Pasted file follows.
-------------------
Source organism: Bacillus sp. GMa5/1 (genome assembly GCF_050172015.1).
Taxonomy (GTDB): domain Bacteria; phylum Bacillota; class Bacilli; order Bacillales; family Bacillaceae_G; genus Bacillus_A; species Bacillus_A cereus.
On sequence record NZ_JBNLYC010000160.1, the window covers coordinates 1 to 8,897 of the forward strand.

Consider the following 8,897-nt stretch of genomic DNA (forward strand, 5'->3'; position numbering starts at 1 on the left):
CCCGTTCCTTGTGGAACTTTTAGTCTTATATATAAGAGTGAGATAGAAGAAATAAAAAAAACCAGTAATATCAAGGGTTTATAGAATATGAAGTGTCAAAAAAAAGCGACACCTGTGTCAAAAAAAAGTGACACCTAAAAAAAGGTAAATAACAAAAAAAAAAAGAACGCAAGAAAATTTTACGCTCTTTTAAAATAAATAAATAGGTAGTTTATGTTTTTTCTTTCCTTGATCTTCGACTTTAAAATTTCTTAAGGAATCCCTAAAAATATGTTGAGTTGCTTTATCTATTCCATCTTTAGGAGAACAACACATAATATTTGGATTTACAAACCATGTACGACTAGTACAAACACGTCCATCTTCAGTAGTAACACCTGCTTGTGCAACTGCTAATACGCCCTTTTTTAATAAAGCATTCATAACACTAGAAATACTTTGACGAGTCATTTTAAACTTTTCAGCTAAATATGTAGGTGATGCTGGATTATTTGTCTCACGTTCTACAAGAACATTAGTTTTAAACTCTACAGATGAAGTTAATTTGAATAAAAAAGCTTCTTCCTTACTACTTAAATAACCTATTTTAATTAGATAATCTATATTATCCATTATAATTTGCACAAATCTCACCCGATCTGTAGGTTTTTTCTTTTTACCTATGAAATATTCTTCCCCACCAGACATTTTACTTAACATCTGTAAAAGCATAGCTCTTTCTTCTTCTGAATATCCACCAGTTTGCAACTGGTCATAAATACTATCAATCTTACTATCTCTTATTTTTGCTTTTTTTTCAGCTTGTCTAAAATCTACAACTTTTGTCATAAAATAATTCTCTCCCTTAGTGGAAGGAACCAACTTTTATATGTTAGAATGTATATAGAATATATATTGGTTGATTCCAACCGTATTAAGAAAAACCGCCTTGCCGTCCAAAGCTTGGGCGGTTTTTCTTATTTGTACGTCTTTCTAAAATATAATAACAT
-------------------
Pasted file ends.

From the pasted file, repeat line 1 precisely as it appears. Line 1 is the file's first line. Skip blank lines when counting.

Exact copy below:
Source organism: Bacillus sp. GMa5/1 (genome assembly GCF_050172015.1).